The only Christmas Gift Guide you’ll need when buying automatic washing machine that you will be happy to use for the next 10 years!
A good washing machine is essential to every household, and while they all serve the same purpose, the variety of machines available can make purchasing one a puzzle. This buying guide will take you through each type of machine, and explain what to look for in each to guarantee you’re making the most informed choice possible when shopping.
What should I know?
The most limiting factor to be considered before you begin looking at washing machines is the available space in your home. If your home has one designated spot for a washing machine, you will need to choose a machine that will fit that space. Having several possible locations will open up your buying options, but it is still important to know the measurements of each space (don’t forget to leave a gap for pipes at the back, and room for the door to open at either the front or top!).
Once your space is figured out, the next factor to consider is the capacity you require, which depends on how much & how often you wash. Machines range in size from 5kgs to 10kgs, with a 7kg capacity machine being generally considered adequate for a four-person household. Having a rough budget estimate will also help you narrow down your decision.
Top-loading machines clean clothes either with an agitator or an impeller. The agitator is the design most people are familiar with; it consists of a tube or pole that twists up through the middle of the machine. In contrast, an impeller has low ridges that rotate on the floor of the machine to create turbulence and clean clothes. Both types remove dirt quickly, but are more rough on clothes than a front-loading machine. A model with an impeller offers maximum capacity, but is more likely to tangle clothes, and will cost more in electricity and water to run.
One advantage top-loading machines have over their front-loading cousins is the ability to open the machine after the wash cycle has begun. This allows you to add last-minute clothes into the wash tub, or to retrieve a forgotten phone from a pocket, something not possible in a front-loader, which needs to drain all water before it can be opened.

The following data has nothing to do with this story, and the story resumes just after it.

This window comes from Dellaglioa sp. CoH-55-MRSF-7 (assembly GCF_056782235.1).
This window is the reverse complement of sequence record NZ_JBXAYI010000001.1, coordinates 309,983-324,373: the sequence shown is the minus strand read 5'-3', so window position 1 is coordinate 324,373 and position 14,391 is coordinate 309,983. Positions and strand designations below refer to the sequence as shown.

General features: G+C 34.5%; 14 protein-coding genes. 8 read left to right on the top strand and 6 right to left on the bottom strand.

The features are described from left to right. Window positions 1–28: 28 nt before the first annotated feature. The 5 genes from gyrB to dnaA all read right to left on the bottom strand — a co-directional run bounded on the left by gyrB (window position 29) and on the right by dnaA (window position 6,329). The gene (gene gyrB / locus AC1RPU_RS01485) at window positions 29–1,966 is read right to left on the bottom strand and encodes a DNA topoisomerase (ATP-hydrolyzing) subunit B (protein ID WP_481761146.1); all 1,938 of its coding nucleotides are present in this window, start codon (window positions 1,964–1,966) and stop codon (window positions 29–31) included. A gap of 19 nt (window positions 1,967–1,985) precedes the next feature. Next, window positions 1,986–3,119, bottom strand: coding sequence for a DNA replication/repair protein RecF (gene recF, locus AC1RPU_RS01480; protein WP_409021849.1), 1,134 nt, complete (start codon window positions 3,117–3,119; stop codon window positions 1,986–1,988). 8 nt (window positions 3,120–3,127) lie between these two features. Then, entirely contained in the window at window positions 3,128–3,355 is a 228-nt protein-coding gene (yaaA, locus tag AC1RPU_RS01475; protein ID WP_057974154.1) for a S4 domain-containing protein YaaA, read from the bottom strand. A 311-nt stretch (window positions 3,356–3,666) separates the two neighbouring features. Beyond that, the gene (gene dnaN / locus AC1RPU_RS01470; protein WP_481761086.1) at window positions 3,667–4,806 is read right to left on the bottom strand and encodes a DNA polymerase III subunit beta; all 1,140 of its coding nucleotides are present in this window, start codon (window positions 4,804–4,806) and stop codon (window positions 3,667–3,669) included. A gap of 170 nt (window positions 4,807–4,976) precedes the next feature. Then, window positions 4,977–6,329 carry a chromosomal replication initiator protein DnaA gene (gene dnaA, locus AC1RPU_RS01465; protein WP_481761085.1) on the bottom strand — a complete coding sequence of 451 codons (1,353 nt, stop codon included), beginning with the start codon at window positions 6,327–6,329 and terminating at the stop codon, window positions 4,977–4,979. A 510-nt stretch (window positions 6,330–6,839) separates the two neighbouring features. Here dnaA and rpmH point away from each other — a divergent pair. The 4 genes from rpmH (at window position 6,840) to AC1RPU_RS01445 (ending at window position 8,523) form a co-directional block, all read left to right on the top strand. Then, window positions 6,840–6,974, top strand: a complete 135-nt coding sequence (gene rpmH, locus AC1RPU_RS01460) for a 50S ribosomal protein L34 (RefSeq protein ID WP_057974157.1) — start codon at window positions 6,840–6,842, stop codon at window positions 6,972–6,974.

-Typically found at a cheaper purchase price than equivalently-sized front-loaders
-Shorter wash cycles than front-loading machines (15-40 minutes, compared to 1.5-2
-Items can be added or removed at any point during the wash cycle
-They can be loaded and unloaded while standing upright
-Uses more energy and water than a front-loading machine (of equivalent size),
which means higher running costs.
-They tend to be rougher on clothes, and models with an impeller are more likely to
-They use more detergent than front loaders, which will further increase running
Large top-loading washing machines can have deep drums, so while you’re –
inspecting machines at a retailer it’s worth opening the machine and making sure –you can reach all areas inside the drum. If you prefer being able to stand instead of crouch when loading and unloading your washing, then a top-loader is probably a better fit for you.
Front-loading washing machines have two big attractions; energy efficiency, and their space-saving design. With front-loading machines, you’ll also find that even entry-level units come with a variety of features or wash programs.
-Being able to fit under a bench or have a dryer stack on top makes these machines
ideal for those with limited space.
-More efficient use of energy, water and detergent compared with a top-loading
-Generally have faster spin speeds than top-loading machines (which makes drying
-They’re gentle on clothes, so your garments will last longer.
-They can have a high initial purchase price.
-The door is low to the ground, which makes the design unsuitable for those
uncomfortable with having to bend down to fill or empty the machine.
-Wash cycles can typically take around 2 hours to complete (although many models
come with a ‘Quick Wash’ setting for getting through smaller loads in a hurry).
-The higher spin speed may also mean noisier spin cycles, although this will vary by
manufacturer and model.
The reason for front-loading machines being considered more energy efficient than
top-loaders is due to the differences in the way the two soak, agitate, and rinse
clothes in water. A top-loading machine fills with a pre-selected amount of water,
and washes using a vertical spin action while pumping water in and out. Front- loaders spin their drum horizontally, tumbling the clothes over and using gravity to effectively distribute water and detergent throughout the load. Modern front-loading machines use sensors to determine the appropriate amount of water to use for each wash, and they are able to be packed much fuller than an equivalently sized top-loader.
If you’ve decided which type of washing machine fits your needs best, you can start to look at the extras and features that can turn a good choice into a great choice, and make a great machine indispensable.
You want a washing machine that you will be happy to use for the next 10 years, so spending a bit of extra time researching and choosing the right model for you is well worthwhile. Before making your purchase, take a moment to browse buy washing machine, automatic washing machine for sale which highly reliable to gift this Christmas!